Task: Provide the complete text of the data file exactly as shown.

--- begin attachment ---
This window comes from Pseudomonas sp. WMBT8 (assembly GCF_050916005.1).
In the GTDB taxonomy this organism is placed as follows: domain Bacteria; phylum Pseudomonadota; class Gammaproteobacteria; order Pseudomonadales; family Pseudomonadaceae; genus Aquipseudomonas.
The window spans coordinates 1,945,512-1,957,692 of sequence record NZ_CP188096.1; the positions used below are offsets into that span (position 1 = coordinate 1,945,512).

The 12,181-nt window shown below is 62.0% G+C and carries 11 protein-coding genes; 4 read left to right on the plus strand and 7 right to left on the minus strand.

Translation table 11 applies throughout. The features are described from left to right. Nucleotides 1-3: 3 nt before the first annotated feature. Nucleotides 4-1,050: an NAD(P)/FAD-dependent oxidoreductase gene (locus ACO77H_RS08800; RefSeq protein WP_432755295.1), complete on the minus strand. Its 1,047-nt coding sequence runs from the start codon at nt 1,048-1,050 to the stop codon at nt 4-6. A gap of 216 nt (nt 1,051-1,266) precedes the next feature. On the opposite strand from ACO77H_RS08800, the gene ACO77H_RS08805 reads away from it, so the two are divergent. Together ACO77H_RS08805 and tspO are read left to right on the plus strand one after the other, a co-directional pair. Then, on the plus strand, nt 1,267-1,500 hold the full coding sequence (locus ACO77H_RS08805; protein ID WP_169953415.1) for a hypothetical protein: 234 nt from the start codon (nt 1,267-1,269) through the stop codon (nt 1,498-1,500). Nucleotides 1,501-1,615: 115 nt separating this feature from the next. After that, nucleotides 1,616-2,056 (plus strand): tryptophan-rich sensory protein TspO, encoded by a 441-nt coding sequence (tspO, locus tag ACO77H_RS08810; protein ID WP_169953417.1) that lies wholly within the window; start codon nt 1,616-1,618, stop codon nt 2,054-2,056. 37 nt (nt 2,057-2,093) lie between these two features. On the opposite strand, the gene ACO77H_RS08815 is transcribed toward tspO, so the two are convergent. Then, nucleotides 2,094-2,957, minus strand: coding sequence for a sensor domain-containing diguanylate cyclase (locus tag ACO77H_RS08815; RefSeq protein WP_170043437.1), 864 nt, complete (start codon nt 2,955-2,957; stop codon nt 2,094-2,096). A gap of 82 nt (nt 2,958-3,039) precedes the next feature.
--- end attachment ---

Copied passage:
This window comes from Pseudomonas sp. WMBT8 (assembly GCF_050916005.1).
In the GTDB taxonomy this organism is placed as follows: domain Bacteria; phylum Pseudomonadota; class Gammaproteobacteria; order Pseudomonadales; family Pseudomonadaceae; genus Aquipseudomonas.
The window spans coordinates 1,945,512-1,957,692 of sequence record NZ_CP188096.1; the positions used below are offsets into that span (position 1 = coordinate 1,945,512).

The 12,181-nt window shown below is 62.0% G+C and carries 11 protein-coding genes; 4 read left to right on the plus strand and 7 right to left on the minus strand.

Translation table 11 applies throughout. The features are described from left to right. Nucleotides 1-3: 3 nt before the first annotated feature. Nucleotides 4-1,050: an NAD(P)/FAD-dependent oxidoreductase gene (locus ACO77H_RS08800; RefSeq protein WP_432755295.1), complete on the minus strand. Its 1,047-nt coding sequence runs from the start codon at nt 1,048-1,050 to the stop codon at nt 4-6. A gap of 216 nt (nt 1,051-1,266) precedes the next feature. On the opposite strand from ACO77H_RS08800, the gene ACO77H_RS08805 reads away from it, so the two are divergent. Together ACO77H_RS08805 and tspO are read left to right on the plus strand one after the other, a co-directional pair. Then, on the plus strand, nt 1,267-1,500 hold the full coding sequence (locus ACO77H_RS08805; protein ID WP_169953415.1) for a hypothetical protein: 234 nt from the start codon (nt 1,267-1,269) through the stop codon (nt 1,498-1,500). Nucleotides 1,501-1,615: 115 nt separating this feature from the next. After that, nucleotides 1,616-2,056 (plus strand): tryptophan-rich sensory protein TspO, encoded by a 441-nt coding sequence (tspO, locus tag ACO77H_RS08810; protein ID WP_169953417.1) that lies wholly within the window; start codon nt 1,616-1,618, stop codon nt 2,054-2,056. 37 nt (nt 2,057-2,093) lie between these two features. On the opposite strand, the gene ACO77H_RS08815 is transcribed toward tspO, so the two are convergent. Then, nucleotides 2,094-2,957, minus strand: coding sequence for a sensor domain-containing diguanylate cyclase (locus tag ACO77H_RS08815; RefSeq protein WP_170043437.1), 864 nt, complete (start codon nt 2,955-2,957; stop codon nt 2,094-2,096). A gap of 82 nt (nt 2,958-3,039) precedes the next feature.